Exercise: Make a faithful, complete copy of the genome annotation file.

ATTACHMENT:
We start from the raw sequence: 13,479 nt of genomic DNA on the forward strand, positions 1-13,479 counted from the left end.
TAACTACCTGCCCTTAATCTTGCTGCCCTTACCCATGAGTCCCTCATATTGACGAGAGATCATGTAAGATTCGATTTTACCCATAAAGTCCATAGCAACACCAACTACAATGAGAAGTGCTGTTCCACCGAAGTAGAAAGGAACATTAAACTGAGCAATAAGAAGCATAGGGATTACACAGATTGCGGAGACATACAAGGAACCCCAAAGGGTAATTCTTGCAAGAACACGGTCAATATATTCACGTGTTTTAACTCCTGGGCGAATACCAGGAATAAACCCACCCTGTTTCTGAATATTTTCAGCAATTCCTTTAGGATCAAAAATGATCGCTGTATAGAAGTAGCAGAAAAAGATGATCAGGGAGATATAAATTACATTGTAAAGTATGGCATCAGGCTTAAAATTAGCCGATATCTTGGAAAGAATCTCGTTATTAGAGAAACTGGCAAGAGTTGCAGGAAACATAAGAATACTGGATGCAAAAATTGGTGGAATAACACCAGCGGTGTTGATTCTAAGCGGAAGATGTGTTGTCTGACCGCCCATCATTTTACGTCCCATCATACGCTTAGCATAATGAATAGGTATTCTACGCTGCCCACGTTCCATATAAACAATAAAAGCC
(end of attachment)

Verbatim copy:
We start from the raw sequence: 13,479 nt of genomic DNA on the forward strand, positions 1-13,479 counted from the left end.
TAACTACCTGCCCTTAATCTTGCTGCCCTTACCCATGAGTCCCTCATATTGACGAGAGATCATGTAAGATTCGATTTTACCCATAAAGTCCATAGCAACACCAACTACAATGAGAAGTGCTGTTCCACCGAAGTAGAAAGGAACATTAAACTGAGCAATAAGAAGCATAGGGATTACACAGATTGCGGAGACATACAAGGAACCCCAAAGGGTAATTCTTGCAAGAACACGGTCAATATATTCACGTGTTTTAACTCCTGGGCGAATACCAGGAATAAACCCACCCTGTTTCTGAATATTTTCAGCAATTCCTTTAGGATCAAAAATGATCGCTGTATAGAAGTAGCAGAAAAAGATGATCAGGGAGATATAAATTACATTGTAAAGTATGGCATCAGGCTTAAAATTAGCCGATATCTTGGAAAGAATCTCGTTATTAGAGAAACTGGCAAGAGTTGCAGGAAACATAAGAATACTGGATGCAAAAATTGGTGGAATAACACCAGCGGTGTTGATTCTAAGCGGAAGATGTGTTGTCTGACCGCCCATCATTTTACGTCCCATCATACGCTTAGCATAATGAATAGGTATTCTACGCTGCCCACGTTCCATATAAACAATAAAAGCC